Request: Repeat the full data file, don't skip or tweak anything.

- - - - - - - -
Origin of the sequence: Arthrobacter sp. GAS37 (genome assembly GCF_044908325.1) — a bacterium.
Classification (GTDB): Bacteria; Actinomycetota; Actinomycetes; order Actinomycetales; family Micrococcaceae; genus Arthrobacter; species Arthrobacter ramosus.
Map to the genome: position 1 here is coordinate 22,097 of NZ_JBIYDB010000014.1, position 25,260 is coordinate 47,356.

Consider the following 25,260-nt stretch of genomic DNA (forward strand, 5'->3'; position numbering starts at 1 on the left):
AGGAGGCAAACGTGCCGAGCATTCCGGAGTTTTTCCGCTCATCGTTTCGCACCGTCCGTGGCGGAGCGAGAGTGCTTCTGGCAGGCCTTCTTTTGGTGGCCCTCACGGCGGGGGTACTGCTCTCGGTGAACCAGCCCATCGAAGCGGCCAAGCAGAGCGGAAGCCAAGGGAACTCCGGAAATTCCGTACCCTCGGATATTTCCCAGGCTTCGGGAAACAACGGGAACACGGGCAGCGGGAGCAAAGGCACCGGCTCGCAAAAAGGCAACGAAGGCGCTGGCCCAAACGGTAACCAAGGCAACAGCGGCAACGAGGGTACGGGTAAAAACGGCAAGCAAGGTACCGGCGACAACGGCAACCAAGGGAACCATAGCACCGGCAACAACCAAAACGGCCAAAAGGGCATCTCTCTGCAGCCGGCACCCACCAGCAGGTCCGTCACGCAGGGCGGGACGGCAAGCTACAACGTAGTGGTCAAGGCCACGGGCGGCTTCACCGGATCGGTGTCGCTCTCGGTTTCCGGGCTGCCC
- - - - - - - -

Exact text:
Origin of the sequence: Arthrobacter sp. GAS37 (genome assembly GCF_044908325.1) — a bacterium.
Classification (GTDB): Bacteria; Actinomycetota; Actinomycetes; order Actinomycetales; family Micrococcaceae; genus Arthrobacter; species Arthrobacter ramosus.
Map to the genome: position 1 here is coordinate 22,097 of NZ_JBIYDB010000014.1, position 25,260 is coordinate 47,356.

Consider the following 25,260-nt stretch of genomic DNA (forward strand, 5'->3'; position numbering starts at 1 on the left):
AGGAGGCAAACGTGCCGAGCATTCCGGAGTTTTTCCGCTCATCGTTTCGCACCGTCCGTGGCGGAGCGAGAGTGCTTCTGGCAGGCCTTCTTTTGGTGGCCCTCACGGCGGGGGTACTGCTCTCGGTGAACCAGCCCATCGAAGCGGCCAAGCAGAGCGGAAGCCAAGGGAACTCCGGAAATTCCGTACCCTCGGATATTTCCCAGGCTTCGGGAAACAACGGGAACACGGGCAGCGGGAGCAAAGGCACCGGCTCGCAAAAAGGCAACGAAGGCGCTGGCCCAAACGGTAACCAAGGCAACAGCGGCAACGAGGGTACGGGTAAAAACGGCAAGCAAGGTACCGGCGACAACGGCAACCAAGGGAACCATAGCACCGGCAACAACCAAAACGGCCAAAAGGGCATCTCTCTGCAGCCGGCACCCACCAGCAGGTCCGTCACGCAGGGCGGGACGGCAAGCTACAACGTAGTGGTCAAGGCCACGGGCGGCTTCACCGGATCGGTGTCGCTCTCGGTTTCCGGGCTGCCC